STOCKHOLM, Sweden. Three American housewives will share this year’s Nobel Prize in Home Economics in recognition of innovations they contributed to traditional recipes.
Hageboom: “I wish Darrell would get that dang vibrator fixed!”
Pamela Hageboom of St. Clair, Idaho, was honored for her Khristmas Krispie Squares, a variation on the traditional rice krispie and melted marshmallow recipe that features ground olive and pimento loaf, lending a “festive holiday air to a recipe that had become emblematic of formulaic thinking,” according to the official announcement by the Royal Swedish Academy of Sciences.
Khristmas Krispie Squares
Cindy Lauderbeck of Raytown, Missouri, was recognized for her Lime Jello Salad Supreme, the recipe for which uses small curd cottage cheese, mayonnaise, horseradish and gypsum to add texture to wobbly gelatin salads so that they can withstand the tornadoes that frequently sweep through her community.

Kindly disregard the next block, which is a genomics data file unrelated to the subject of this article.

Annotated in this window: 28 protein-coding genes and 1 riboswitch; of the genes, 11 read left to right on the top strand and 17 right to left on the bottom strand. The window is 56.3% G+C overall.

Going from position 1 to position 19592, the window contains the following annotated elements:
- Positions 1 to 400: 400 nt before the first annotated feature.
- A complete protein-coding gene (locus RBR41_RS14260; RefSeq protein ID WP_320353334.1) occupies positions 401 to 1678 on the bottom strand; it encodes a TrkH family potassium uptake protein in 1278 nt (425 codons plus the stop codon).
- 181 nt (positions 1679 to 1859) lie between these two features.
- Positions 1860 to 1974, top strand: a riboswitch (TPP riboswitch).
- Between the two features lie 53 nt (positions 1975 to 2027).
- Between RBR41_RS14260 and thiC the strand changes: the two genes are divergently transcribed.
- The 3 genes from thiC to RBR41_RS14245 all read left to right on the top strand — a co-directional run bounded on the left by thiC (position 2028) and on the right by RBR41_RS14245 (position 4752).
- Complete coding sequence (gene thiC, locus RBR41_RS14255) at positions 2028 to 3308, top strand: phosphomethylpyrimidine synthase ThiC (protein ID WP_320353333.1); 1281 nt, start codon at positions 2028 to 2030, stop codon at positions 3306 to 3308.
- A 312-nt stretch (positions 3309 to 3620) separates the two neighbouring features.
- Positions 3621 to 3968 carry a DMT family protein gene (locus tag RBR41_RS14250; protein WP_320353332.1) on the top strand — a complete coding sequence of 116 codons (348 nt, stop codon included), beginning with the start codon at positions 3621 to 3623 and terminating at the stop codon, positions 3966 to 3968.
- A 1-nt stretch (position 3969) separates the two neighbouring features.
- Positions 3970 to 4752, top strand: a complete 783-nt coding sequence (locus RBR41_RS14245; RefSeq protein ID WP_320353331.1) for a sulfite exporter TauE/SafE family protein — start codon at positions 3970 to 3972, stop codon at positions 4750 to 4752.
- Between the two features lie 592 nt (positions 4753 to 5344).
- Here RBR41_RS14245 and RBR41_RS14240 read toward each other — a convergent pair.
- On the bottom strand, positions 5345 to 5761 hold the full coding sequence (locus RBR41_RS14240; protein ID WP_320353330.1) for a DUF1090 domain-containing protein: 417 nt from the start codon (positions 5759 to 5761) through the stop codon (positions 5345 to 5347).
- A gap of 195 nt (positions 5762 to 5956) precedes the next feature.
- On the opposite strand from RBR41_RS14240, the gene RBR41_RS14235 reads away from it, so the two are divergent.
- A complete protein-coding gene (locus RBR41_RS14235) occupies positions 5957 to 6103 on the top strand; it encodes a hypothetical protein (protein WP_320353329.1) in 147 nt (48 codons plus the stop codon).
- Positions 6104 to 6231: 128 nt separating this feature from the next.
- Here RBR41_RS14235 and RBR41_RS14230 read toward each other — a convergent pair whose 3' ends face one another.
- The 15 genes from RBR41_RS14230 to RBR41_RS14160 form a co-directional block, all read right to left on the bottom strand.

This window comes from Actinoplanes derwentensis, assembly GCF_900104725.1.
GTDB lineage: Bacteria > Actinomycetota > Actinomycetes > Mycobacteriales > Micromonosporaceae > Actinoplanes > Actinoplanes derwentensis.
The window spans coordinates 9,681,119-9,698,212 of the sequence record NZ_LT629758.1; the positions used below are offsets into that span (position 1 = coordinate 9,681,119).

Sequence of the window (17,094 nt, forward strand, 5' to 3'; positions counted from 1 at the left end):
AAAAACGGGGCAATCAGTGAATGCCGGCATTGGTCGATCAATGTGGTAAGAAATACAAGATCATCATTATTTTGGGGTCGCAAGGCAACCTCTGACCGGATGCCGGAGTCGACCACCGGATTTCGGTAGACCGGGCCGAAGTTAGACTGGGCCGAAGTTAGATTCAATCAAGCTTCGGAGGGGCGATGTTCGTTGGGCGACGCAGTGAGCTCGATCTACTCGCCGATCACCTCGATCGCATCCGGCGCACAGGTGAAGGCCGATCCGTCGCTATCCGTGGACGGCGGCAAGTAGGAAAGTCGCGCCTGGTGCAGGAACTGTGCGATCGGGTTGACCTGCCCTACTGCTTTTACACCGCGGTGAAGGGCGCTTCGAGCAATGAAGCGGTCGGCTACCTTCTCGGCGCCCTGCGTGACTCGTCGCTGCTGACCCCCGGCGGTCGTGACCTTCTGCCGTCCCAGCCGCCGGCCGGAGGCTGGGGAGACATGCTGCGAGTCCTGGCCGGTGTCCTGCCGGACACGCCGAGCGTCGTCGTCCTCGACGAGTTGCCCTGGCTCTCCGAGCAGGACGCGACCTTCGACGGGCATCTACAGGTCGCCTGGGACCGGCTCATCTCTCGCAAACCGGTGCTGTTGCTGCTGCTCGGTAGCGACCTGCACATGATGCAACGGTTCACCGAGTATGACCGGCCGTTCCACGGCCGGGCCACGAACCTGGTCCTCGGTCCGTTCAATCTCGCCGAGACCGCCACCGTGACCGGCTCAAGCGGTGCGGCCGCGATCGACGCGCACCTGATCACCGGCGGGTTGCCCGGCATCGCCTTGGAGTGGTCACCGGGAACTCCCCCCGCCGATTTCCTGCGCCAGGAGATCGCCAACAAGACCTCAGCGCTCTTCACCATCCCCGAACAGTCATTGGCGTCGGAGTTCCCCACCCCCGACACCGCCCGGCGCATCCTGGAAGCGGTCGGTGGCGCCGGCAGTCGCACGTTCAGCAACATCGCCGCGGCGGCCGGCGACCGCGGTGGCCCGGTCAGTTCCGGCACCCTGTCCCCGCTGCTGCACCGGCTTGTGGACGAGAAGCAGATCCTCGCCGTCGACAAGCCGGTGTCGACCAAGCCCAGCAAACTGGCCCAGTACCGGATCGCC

“My gelatin desserts stand up to gale-force winds!”
Moira Maloney of Fall River, Massachusetts, was honored for her Cheez Whiz Surprise Meat Loaf, a mound of ground beef built around a can of the aerosol-propelled food product that explodes when baked at 350 degrees for two hours.
“Make all three with a double-rack oven!”
The Nobel Prize in Home Economics is designed to counterbalance the prize in “the dismal science” of Economics, which generates yawns worldwide when it is announced each fall. “Which would you rather read about,” noted Thorbjorn Jagland, Chairman of the Norwegian Nobel Committee: “The effect of trade imbalances on the body mass index of left-handed sumo wrestlers, or a creamy Kool-Whip parfait that satisfies your sweet tooth while allowing you to keep your slim, girlish figure?”
The three winners will share a prize which, at current exchange rates, is worth approximately $1.2 million dollars. “I don’t begrudge the other winners their money,” said Lauderbeck, “I just wish we had it last week when the credit union repossessed our jet ski.”
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